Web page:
Anti-inflammatory effects of oral supplementation with curcumin: a systematic review and meta-analysis of randomized controlled trials

Nutr Rev. 2021 Aug 9;79(9):1043-1066. doi: 10.1093/nutrit/nuaa114.


Context: Chronic inflammation is a major contributor to the development of noncommunicable diseases. Curcumin, a bioactive polyphenol from turmeric, is a well-known anti-inflammatory agent in preclinical research. Clinical evidence remains inconclusive because of discrepancies regarding optimal dosage, duration, and formulation of curcumin.

Objective: The aim of this systematic review, conducted and reported in accordance with Preferred Reporting Items for Systematic Reviews and Meta-Analyses guidelines and checklist, was to evaluate the efficacy of curcumin supplementation on systemic inflammatory mediators, comparing dose, duration, and bioavailability status of interventions.

Data sources: The Medline, CINAHL, EMBASE, Scopus, and Cochrane literature databases were searched from 1980 to May-end 2019. Randomized controlled trials investigating effects of dietary curcumin on inflammatory mediators in humans not receiving anti-inflammatory treatment were eligible for inclusion. Two authors independently assessed titles and abstracts of identified articles for potential eligibility and respective, retrieved, full-text articles; disagreements were resolved by a third author. Evidence quality was critically appraised using the Quality Criteria Checklist for Primary Research.

Data extraction: Thirty-two trials (N = 2,038 participants) were included and 28 were meta-analyzed using a random-effects model; effect sizes were expressed as Hedges' g (95%CI).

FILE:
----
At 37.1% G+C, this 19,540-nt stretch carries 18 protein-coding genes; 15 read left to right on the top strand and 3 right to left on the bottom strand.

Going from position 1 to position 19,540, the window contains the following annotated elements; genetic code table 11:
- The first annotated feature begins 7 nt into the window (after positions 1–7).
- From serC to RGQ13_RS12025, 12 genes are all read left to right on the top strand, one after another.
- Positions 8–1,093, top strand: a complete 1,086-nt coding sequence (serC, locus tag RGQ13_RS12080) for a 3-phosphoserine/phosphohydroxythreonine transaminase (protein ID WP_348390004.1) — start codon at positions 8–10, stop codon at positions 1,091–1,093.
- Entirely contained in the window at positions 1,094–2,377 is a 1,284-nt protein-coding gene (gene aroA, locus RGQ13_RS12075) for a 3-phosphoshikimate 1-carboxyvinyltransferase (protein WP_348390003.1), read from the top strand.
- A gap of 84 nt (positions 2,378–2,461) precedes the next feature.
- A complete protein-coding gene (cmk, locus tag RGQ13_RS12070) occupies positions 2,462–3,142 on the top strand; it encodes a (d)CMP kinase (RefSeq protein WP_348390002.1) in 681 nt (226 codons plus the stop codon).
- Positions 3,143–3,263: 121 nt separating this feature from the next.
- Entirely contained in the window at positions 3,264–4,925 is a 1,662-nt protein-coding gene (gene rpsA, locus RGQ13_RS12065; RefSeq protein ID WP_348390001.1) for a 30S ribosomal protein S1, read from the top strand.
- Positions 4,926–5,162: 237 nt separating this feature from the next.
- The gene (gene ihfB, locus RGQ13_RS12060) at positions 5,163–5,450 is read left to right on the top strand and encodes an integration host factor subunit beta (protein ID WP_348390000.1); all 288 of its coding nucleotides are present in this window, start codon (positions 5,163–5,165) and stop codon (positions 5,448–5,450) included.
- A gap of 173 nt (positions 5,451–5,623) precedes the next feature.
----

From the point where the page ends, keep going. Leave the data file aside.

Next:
Data analysis: Pooled data (reported here as weighted mean difference [WMD]; 95%CI) showed a reduction in C-reactive protein (-1.55 mg/L; -1.81 to -1.30), interleukin-6 (-1.69 pg/mL, -2.56 to -0.82), tumor necrosis factor α (-3.13 pg/mL; -4.62 to -1.64), IL-8 (-0.54 pg/mL; -0.82 to -0.28), monocyte chemoattractant protein-1 (-2.48 pg/mL; -3.96 to -1.00), and an increase in IL-10 (0.49 pg/mL; 0.10 to 0.88), with no effect on intracellular adhesion molecule-1.

Conclusion: These findings provide evidence for the anti-inflammatory effects of curcumin and support further investigation to confirm dose, duration, and formulation to optimize anti-inflammatory effects in humans with chronic inflammation.

Systematic review registration: PROSPERO registration no. CRD42019148682.

Keywords: curcumin; curcuminoids; cytokines; inflammation; inflammatory mediators; meta-analysis; randomized controlled trials; systematic review; turmeric.

Publication types

  • Meta-Analysis
  • Research Support, Non-U.S. Gov't
  • Systematic Review

MeSH terms

  • Anti-Inflammatory Agents / administration & dosage
  • Anti-Inflammatory Agents / pharmacology
  • Biomarkers / blood
  • Curcumin* / administration & dosage
  • Curcumin* / pharmacology
  • Dietary Supplements*
  • Humans
  • Randomized Controlled Trials as Topic
  • Tumor Necrosis Factor-alpha / metabolism


  • Anti-Inflammatory Agents
  • Biomarkers
  • Tumor Necrosis Factor-alpha
  • Curcumin